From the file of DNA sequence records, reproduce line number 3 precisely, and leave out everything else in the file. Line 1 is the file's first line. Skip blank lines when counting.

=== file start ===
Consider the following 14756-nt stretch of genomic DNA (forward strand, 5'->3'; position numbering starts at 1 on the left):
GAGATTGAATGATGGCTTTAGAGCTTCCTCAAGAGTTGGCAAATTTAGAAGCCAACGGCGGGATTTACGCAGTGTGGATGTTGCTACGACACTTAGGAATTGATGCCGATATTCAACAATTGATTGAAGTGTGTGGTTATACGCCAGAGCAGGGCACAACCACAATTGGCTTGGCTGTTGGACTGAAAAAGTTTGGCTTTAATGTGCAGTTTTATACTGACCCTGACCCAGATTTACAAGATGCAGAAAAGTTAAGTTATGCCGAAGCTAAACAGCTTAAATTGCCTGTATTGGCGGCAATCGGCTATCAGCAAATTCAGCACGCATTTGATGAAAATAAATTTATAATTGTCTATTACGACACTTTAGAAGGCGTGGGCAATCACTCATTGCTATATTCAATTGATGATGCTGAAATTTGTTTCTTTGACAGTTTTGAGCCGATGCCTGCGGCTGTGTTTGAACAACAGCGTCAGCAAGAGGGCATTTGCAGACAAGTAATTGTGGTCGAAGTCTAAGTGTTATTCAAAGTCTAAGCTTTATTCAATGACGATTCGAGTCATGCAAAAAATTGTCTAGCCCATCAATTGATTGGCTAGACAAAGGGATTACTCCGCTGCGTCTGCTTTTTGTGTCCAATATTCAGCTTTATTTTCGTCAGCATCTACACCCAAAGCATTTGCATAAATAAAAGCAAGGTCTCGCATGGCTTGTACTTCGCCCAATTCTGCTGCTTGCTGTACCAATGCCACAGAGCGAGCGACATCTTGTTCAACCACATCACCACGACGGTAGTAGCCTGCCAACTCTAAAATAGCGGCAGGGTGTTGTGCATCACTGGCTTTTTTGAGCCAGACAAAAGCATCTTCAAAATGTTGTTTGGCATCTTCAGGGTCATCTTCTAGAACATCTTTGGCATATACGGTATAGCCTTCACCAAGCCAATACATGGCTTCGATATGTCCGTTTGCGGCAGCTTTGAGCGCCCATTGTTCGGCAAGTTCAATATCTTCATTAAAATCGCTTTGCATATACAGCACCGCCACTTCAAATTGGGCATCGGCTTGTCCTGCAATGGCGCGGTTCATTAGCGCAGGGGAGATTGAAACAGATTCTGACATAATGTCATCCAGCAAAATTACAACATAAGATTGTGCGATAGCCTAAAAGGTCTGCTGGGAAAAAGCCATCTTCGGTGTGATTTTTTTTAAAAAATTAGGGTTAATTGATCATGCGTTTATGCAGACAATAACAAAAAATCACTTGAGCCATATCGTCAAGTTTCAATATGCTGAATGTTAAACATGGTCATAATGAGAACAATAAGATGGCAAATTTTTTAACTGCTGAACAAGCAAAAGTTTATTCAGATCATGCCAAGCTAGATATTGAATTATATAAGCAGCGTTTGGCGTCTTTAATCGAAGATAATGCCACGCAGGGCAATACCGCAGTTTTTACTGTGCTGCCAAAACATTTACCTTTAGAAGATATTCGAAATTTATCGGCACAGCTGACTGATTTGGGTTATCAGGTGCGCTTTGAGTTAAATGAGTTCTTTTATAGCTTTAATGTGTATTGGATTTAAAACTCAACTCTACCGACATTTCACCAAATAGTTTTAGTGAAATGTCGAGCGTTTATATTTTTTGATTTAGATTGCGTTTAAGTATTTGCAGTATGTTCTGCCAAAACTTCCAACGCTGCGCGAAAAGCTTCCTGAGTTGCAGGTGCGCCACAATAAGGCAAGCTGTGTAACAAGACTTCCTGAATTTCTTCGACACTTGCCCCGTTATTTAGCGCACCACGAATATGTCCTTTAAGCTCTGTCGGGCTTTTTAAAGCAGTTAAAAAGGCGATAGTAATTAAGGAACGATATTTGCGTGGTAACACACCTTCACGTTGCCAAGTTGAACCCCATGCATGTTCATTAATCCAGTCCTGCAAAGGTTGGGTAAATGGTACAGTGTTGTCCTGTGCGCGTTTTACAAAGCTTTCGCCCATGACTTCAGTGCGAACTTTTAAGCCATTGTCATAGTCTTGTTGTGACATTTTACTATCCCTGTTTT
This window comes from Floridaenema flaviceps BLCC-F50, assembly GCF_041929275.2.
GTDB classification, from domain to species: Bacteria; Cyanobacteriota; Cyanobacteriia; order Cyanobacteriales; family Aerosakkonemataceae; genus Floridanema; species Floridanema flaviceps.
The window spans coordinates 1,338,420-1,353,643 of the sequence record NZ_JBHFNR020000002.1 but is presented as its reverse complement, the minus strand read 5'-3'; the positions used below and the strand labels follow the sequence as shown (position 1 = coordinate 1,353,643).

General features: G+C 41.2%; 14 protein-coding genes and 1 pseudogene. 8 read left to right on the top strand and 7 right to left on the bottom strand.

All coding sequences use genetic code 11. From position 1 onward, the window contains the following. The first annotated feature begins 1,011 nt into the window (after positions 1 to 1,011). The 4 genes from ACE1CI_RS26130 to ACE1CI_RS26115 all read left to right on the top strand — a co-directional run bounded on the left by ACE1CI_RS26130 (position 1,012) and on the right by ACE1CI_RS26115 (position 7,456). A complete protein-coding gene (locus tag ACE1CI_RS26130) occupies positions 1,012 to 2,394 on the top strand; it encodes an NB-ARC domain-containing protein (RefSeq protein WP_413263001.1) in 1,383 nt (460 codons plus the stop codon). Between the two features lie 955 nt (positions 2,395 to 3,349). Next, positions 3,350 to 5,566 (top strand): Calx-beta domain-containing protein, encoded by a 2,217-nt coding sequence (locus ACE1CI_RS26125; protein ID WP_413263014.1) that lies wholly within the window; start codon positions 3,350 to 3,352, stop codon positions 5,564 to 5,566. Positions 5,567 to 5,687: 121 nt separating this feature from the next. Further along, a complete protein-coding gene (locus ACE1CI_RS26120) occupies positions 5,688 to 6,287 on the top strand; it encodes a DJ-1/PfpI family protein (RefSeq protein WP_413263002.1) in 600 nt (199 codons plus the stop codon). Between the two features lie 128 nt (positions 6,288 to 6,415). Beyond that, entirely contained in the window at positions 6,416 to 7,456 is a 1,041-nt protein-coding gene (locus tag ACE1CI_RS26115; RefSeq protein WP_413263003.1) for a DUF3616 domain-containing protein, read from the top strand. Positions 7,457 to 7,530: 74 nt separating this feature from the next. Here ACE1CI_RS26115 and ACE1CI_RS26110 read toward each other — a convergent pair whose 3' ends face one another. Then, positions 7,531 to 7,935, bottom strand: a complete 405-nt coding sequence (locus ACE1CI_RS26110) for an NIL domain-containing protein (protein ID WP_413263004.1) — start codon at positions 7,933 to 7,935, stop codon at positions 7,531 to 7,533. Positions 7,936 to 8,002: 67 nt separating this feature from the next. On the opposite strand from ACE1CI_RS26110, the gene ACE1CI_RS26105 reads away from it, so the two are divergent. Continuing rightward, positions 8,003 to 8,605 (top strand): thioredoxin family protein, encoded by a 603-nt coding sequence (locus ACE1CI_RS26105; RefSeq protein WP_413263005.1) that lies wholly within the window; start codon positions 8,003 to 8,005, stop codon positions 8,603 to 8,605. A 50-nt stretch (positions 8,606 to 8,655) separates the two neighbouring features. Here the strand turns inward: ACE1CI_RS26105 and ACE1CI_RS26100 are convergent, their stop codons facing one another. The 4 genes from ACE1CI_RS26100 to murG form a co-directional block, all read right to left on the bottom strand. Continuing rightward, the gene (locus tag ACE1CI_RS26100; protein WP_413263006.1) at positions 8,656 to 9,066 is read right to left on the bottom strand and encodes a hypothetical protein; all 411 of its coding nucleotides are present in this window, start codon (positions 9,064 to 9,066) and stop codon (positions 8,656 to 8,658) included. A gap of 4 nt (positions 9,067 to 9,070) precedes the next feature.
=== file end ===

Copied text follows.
This window comes from Floridaenema flaviceps BLCC-F50, assembly GCF_041929275.2.